The Department of Safety states the bill will require modifying the Department’s existing database to account for license restorations and the new violation the bill creates for those who violate the terms of their license restoration. The Department projects the costs associated with designing, programming, and testing these changes will increase state expenditures by $84,375 in FY 2014. The costs are broken down as follows: $22,500 for design analysis (150 hours at $150 per hour); $16,875 for adding and updating programs (112.5 hours at $150 per hour); $22,500 for testing and debugging (150 hours at $150 per hour); and $22,500 for implementation of the final product (150 hours at $150 per hour). The Department further states the Prosecution Unit may experience increased workload as a result of the additional prosecutions and hearings that may result from the bill, but it is unlikely that additional staff will be required even with the added caseload.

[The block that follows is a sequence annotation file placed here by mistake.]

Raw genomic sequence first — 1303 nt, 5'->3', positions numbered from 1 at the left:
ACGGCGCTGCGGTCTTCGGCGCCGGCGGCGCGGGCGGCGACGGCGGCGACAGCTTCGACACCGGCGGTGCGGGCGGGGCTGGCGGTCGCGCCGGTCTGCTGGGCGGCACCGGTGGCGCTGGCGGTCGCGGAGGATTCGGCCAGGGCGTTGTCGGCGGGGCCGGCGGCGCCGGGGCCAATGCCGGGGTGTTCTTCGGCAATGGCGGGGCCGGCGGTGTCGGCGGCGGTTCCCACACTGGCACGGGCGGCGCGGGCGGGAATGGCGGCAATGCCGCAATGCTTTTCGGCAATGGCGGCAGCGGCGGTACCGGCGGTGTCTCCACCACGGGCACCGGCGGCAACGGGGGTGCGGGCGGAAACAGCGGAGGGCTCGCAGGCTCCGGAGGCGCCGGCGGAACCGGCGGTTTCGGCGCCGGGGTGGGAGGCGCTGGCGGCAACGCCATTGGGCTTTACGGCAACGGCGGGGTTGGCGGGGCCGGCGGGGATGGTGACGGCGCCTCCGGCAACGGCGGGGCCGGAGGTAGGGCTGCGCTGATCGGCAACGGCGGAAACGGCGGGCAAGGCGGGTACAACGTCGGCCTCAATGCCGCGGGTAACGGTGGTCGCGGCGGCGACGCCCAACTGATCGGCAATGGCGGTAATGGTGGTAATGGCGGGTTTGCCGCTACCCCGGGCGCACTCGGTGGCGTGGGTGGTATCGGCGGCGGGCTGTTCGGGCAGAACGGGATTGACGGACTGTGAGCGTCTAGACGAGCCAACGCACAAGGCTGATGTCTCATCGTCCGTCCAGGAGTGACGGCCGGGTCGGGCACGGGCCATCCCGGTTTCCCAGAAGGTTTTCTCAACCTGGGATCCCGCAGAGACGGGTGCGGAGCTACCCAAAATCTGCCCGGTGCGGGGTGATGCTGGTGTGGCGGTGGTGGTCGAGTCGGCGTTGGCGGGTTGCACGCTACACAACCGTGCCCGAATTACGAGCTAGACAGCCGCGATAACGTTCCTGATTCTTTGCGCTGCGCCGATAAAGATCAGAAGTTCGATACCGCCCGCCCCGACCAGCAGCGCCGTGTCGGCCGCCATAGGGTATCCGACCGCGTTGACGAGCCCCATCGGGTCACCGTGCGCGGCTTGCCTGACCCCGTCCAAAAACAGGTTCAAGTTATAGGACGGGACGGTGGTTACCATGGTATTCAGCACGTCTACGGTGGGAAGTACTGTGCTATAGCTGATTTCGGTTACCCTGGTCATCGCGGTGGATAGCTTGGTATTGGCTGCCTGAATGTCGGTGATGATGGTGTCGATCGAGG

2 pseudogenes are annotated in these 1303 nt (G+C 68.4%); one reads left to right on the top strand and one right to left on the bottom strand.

The Judicial Council states the bill may decrease the Council’s expenditures by an indeterminable amount in FY 2014 and each year thereafter. The Council assumes that, because a DWI first offense does not carry the potential for incarceration and thus does not trigger the right to appointed counsel at state expense, the bill will not increase demand for court-appointed lawyers. The Council states that, by allowing those who have been convicted of a DWI offense to have their license restored under certain conditions, the bill may result in fewer people being prosecuted for driving after their license has been revoked. However, because the bill requires individuals to have a vehicle equipped with an enhanced technology ignition interlock device as a prerequisite to getting their license restored, the Council assumes most people who petition to have their license restored will not be indigent. For this reason, the Council assumes that only a small number of “operating after revocation” cases will be removed from the indigent-defense system as a result of the bill.

Links

HB496 at GenCourtMobile

Action Dates

Date Body Type

Bill Text Revisions

HB496 Revision: 24650 Date: Jan. 25, 2013, midnight

Docket